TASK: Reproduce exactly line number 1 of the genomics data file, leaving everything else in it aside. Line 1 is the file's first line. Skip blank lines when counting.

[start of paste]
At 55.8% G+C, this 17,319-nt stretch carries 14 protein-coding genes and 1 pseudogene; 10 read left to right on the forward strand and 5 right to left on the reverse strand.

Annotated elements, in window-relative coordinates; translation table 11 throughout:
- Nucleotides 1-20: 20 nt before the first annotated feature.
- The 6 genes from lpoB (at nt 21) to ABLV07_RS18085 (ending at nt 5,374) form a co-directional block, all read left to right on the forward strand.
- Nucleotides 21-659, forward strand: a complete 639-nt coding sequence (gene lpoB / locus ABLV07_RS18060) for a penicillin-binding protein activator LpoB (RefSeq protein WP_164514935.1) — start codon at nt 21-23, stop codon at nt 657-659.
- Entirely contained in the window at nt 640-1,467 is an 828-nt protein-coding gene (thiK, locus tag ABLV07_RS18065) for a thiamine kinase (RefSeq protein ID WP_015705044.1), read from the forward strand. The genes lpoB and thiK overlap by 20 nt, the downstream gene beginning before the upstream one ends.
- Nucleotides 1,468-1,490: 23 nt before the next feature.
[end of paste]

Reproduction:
At 55.8% G+C, this 17,319-nt stretch carries 14 protein-coding genes and 1 pseudogene; 10 read left to right on the forward strand and 5 right to left on the reverse strand.